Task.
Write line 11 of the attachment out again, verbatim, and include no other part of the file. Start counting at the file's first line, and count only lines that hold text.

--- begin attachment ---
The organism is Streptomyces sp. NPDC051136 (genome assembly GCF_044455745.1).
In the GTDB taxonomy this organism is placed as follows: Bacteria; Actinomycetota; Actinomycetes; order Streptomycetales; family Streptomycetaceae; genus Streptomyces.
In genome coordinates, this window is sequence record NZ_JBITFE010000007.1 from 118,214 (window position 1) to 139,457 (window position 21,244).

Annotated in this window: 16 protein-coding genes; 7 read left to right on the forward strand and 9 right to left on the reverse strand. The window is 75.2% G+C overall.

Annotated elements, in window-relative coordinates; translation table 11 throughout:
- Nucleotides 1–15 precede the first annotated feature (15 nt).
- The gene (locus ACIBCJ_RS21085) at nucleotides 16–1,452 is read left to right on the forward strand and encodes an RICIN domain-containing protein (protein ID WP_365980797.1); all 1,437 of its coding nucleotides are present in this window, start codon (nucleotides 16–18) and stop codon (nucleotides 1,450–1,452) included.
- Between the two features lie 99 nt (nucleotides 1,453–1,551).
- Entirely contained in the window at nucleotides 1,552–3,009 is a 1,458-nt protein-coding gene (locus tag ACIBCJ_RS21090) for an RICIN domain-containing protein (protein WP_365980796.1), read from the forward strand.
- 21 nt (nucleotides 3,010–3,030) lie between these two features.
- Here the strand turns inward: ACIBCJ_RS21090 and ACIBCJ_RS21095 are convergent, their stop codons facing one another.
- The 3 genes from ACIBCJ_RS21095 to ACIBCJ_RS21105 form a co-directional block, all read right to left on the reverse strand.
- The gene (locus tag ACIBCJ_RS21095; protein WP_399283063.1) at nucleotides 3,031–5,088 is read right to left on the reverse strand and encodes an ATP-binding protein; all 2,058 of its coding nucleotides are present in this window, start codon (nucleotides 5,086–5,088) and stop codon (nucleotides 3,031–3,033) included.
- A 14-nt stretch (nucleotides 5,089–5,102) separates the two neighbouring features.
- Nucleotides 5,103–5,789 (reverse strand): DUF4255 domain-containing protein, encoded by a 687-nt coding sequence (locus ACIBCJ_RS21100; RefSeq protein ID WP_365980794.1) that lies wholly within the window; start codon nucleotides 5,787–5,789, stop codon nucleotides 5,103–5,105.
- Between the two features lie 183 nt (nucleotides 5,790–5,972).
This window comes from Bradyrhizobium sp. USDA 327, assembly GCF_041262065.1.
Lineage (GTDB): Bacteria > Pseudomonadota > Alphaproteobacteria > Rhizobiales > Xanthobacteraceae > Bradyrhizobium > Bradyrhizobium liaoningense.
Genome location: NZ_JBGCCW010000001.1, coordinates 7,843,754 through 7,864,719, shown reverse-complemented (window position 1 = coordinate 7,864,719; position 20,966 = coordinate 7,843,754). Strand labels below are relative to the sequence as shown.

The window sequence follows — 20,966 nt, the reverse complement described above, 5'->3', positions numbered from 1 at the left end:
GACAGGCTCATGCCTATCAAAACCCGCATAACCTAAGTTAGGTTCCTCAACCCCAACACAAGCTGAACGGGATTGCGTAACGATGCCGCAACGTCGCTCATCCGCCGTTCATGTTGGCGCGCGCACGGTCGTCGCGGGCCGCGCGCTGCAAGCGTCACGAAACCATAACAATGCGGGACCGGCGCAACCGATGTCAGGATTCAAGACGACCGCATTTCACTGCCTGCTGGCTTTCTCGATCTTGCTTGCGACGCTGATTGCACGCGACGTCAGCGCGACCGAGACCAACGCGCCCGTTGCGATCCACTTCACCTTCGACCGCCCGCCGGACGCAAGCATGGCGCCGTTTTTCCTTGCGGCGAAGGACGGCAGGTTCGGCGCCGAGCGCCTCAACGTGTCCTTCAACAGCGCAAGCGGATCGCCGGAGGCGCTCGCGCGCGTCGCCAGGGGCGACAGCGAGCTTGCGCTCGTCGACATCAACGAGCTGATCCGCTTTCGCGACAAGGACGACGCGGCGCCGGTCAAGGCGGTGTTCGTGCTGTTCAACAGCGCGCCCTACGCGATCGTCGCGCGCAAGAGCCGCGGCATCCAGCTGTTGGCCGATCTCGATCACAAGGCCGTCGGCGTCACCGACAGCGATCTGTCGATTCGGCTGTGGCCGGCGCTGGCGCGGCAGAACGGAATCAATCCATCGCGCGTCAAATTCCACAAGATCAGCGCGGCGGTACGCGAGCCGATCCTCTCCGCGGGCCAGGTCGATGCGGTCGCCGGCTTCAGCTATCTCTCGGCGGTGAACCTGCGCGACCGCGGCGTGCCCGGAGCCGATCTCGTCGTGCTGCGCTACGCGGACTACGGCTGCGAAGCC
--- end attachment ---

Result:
- Here the strand turns inward: ACIBCJ_RS21090 and ACIBCJ_RS21095 are convergent, their stop codons facing one another.